The Entertainment Software Rating Board (ESRB) is the non-profit, self-regulatory body that assigns ratings for video games and apps so parents can make informed choices. The ESRB rating system encompasses guidance about age-appropriateness, content, and interactive elements. As part of its self-regulatory role for the video game industry, the ESRB also enforces industry-adopted advertising guidelines and helps ensure responsible web and mobile privacy practices among companies participating in its Privacy Online program. ESRB was established in 1994 by the Entertainment Software Association (ESA).
So what? Who cares? If my son wants a video game, I just get it for him. The ratings are just a guideline, right? Nothing enforceable related to these ratings.
Wrong. For exactly the same reason I would not take my 10 year old son to an “R” rated movie, is why I would not let him play an “M” rated video game. He is not ready for it mentally. He should not be subjected to foul language anymore than necessary (and by necessary, here in NYC you hear that stuff in the streets regularly). And he certainly should not be watching video games where sex is discussed, if not simulated in some form, cause when his parents talk about it he gets squeamish, but when it is on one of those “cool” video games his interested is piqued. There are two different sides to our kids, don’t be fooled!
These ratings are extremely important. I struggled when my son was 9 with whether or not to let him play with “E 10” games. I did because I thought he might be ready for the challenge. “T” and “M” games are not just more challenging, their content it not age appropriate for my son. This is where we parents need to be constantly vigilant.
My son sees ads for war and fighting videos all the time, on TV and many store windows. He would love one of those games (actually, he wants all of them). He is 10, he is not allowed war games, killing Zombie games, or car racing games where folks are constantly crashing. This is not a joke, this is his emotional development.
And all of this is thrown out the window when visiting relatives. Unless I am willing to start WW3, I have to sit back and watch him, watch his older cousins, play all of these games. In front of 30 plus family members I cannot remove him from the room. The alternative of not visiting family is not an option either. This is where parenting in the video game age gets tough. The best solution I have found is to make sure he knows he is not allowed to touch a remote when these games are being played. The family knows that I am not flexible in this regard, and trust me they have tried to change my mind. They can take their “What’s the big deal” and shove it!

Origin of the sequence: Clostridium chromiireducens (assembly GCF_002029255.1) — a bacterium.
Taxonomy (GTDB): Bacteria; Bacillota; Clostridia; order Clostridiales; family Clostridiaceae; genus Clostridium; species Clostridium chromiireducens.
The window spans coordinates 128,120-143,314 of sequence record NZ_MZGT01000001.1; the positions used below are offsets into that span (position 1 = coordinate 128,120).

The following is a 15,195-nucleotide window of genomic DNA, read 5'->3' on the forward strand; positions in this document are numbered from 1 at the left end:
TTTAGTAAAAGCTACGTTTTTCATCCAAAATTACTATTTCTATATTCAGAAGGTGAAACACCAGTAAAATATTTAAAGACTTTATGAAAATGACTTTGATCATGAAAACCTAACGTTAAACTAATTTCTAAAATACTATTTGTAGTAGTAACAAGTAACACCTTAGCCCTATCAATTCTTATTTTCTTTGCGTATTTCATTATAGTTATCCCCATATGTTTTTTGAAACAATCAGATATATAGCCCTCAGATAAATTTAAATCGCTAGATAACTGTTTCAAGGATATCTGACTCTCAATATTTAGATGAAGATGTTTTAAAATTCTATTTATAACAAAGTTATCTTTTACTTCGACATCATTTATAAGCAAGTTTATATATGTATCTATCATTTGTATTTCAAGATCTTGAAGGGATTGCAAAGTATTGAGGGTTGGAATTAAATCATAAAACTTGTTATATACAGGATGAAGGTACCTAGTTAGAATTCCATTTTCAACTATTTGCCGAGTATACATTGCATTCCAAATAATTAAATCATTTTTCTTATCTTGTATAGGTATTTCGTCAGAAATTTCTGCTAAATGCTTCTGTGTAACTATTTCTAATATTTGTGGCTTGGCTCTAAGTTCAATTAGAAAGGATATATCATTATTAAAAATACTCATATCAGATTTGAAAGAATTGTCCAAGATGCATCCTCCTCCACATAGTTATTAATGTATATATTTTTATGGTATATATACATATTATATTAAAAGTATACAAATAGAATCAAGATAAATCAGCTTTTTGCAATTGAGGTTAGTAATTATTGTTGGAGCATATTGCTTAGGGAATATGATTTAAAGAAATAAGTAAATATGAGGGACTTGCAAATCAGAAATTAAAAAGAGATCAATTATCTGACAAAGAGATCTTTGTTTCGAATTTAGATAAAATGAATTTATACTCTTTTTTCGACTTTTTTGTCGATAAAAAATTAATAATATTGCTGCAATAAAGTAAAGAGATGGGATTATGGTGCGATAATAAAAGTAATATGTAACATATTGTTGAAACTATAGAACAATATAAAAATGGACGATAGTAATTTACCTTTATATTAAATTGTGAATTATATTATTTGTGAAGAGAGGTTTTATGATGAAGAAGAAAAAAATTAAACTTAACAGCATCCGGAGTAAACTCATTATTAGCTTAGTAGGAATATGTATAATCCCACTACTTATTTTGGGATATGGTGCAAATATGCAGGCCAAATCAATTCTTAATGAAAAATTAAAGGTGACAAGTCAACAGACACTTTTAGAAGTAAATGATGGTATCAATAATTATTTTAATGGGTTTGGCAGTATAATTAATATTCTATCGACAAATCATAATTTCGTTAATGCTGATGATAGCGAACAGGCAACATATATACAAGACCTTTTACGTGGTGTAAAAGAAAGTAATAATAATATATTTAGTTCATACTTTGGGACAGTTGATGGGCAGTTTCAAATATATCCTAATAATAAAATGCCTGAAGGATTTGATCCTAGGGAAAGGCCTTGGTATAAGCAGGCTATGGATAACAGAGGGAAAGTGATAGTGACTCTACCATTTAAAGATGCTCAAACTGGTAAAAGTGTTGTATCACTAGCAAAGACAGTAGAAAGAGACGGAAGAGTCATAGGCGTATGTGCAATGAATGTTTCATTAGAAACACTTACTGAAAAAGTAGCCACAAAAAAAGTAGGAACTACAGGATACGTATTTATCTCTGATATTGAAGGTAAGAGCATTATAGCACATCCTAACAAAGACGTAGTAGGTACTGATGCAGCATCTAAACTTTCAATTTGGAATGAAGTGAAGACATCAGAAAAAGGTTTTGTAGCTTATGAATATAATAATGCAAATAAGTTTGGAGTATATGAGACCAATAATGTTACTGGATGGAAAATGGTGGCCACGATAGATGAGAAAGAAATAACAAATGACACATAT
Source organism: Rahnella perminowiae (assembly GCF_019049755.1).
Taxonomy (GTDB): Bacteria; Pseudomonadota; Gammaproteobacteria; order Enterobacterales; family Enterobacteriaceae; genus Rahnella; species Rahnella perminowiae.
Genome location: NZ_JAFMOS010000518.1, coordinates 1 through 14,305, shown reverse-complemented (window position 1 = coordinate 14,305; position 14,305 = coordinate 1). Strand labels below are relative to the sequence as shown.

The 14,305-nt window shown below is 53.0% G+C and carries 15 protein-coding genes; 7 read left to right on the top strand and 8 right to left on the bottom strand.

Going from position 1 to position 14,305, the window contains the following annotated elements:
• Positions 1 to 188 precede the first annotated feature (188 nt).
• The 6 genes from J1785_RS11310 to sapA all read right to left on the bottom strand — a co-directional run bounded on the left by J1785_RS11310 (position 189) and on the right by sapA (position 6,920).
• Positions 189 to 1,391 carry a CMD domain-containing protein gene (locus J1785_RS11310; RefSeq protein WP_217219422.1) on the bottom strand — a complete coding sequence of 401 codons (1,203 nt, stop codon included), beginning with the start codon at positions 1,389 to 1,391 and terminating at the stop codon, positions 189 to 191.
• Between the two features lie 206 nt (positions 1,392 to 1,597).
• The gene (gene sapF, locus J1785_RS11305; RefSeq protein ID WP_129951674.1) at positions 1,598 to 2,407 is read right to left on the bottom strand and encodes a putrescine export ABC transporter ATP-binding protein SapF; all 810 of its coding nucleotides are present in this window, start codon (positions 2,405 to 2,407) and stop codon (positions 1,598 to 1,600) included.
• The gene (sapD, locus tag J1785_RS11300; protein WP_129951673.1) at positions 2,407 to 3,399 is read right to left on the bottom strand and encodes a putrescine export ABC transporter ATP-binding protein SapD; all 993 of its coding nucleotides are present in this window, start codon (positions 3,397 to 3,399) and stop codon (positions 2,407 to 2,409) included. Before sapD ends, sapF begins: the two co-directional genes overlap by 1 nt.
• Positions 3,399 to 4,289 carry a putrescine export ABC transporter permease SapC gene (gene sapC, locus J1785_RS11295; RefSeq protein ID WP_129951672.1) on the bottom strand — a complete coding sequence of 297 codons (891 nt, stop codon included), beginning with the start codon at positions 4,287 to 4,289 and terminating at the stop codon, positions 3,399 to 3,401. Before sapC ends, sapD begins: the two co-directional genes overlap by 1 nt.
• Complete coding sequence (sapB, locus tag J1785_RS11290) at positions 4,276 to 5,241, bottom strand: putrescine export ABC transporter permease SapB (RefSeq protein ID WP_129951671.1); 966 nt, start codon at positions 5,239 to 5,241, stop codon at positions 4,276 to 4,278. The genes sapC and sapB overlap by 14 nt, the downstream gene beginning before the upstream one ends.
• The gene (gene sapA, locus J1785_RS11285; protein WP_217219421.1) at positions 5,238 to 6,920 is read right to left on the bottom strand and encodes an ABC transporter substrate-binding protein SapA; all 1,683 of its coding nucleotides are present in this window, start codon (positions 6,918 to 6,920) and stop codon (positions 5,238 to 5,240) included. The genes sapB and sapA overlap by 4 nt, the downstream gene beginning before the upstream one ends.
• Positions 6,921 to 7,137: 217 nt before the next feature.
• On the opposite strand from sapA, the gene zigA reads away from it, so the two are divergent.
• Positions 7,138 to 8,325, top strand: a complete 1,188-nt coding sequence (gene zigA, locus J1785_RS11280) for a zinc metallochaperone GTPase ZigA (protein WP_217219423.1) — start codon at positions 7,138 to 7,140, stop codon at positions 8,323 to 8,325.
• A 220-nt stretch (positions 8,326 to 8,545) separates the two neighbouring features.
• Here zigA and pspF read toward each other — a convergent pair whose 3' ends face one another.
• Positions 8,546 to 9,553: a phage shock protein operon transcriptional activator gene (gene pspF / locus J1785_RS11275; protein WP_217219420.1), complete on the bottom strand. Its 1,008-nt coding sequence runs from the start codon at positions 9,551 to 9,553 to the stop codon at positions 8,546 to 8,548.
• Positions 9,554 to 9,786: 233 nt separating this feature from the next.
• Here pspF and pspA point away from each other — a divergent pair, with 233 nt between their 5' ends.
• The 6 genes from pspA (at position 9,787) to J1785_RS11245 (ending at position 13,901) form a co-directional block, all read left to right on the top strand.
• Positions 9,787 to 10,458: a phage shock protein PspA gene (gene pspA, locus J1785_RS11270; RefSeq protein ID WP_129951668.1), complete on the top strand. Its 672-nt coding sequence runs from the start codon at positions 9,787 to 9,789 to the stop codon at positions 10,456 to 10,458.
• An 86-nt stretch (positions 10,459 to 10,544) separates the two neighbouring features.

And part of the problem is many parents do not look at or care about the ratings systems. That makes my job much harder. What if he is at a friends house? What if he is sleeping over a cousins house? I can only control so much, and then there is the forbidden fruit aspect, he knows if I am not there, there is nothing I can do. I of course interrogate him when he returns and hope I can instill some guilt, I mean lesson into him, but I will never be able to protect my child from everything at all times.
So the best any of us can hope for, is to visit the ESRB site, and educate ourselves. Find out why the ratings systems are set up the way they are, find out why games get the ratings they get, and download the app onto your phone so you are not stuck in a store without the knowledge to explain to your child why certain games are not right for their age group.
Knowledge is power parents! Get the information and then use it to guide your kids! They all received multiple games this holiday, return the ones that are not right for their age group!
Disclosure: I received no compensation for this post. I have met the ESRB folks several times and wanted to share this info with all the Parents, Aunts, Uncles, and Grandparents out there!